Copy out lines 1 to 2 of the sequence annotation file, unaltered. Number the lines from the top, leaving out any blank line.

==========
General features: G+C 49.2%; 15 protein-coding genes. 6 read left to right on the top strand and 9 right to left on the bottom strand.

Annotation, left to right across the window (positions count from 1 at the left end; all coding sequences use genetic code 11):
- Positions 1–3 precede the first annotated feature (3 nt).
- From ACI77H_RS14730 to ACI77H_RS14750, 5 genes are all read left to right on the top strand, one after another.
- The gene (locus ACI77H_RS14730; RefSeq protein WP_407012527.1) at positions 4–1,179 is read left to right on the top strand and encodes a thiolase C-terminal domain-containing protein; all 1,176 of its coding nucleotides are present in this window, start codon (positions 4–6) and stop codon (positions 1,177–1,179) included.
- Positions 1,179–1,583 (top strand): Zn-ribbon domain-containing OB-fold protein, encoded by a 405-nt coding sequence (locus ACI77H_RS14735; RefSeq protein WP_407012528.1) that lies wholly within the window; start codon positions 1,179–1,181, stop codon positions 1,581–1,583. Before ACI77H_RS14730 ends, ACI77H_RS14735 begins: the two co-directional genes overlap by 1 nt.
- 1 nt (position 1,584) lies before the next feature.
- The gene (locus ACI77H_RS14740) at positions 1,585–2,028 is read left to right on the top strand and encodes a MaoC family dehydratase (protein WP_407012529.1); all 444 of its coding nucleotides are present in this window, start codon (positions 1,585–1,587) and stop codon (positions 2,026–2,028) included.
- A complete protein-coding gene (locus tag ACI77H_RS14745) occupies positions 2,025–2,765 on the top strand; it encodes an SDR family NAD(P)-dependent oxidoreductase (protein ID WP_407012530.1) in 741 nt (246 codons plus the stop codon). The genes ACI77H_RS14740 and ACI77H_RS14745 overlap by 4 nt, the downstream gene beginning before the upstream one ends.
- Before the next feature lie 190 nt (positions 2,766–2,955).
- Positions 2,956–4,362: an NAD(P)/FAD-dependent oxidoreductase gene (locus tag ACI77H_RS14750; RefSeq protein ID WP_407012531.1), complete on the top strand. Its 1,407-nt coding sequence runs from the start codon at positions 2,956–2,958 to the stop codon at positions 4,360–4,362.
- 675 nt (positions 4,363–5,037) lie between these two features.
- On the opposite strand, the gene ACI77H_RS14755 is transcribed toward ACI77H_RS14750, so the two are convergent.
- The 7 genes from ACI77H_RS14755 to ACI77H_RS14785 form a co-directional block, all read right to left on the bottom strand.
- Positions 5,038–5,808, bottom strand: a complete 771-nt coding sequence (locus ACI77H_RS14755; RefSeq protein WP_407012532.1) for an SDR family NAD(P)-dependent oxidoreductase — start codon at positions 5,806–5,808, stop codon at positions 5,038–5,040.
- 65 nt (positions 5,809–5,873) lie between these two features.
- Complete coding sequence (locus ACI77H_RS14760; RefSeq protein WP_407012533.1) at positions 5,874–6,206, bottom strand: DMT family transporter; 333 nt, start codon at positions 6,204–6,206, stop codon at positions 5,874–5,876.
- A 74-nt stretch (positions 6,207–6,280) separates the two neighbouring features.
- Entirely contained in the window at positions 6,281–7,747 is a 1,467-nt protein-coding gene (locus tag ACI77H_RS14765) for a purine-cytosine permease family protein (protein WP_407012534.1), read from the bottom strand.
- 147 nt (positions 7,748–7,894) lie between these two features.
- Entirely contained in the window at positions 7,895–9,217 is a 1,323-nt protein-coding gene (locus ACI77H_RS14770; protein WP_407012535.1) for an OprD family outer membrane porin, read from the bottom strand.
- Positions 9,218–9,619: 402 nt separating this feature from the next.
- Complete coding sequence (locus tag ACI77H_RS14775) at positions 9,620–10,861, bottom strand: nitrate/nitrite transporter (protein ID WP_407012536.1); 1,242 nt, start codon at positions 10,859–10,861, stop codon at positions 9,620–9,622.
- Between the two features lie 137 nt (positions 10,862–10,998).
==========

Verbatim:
General features: G+C 49.2%; 15 protein-coding genes. 6 read left to right on the top strand and 9 right to left on the bottom strand.

Annotation, left to right across the window (positions count from 1 at the left end; all coding sequences use genetic code 11):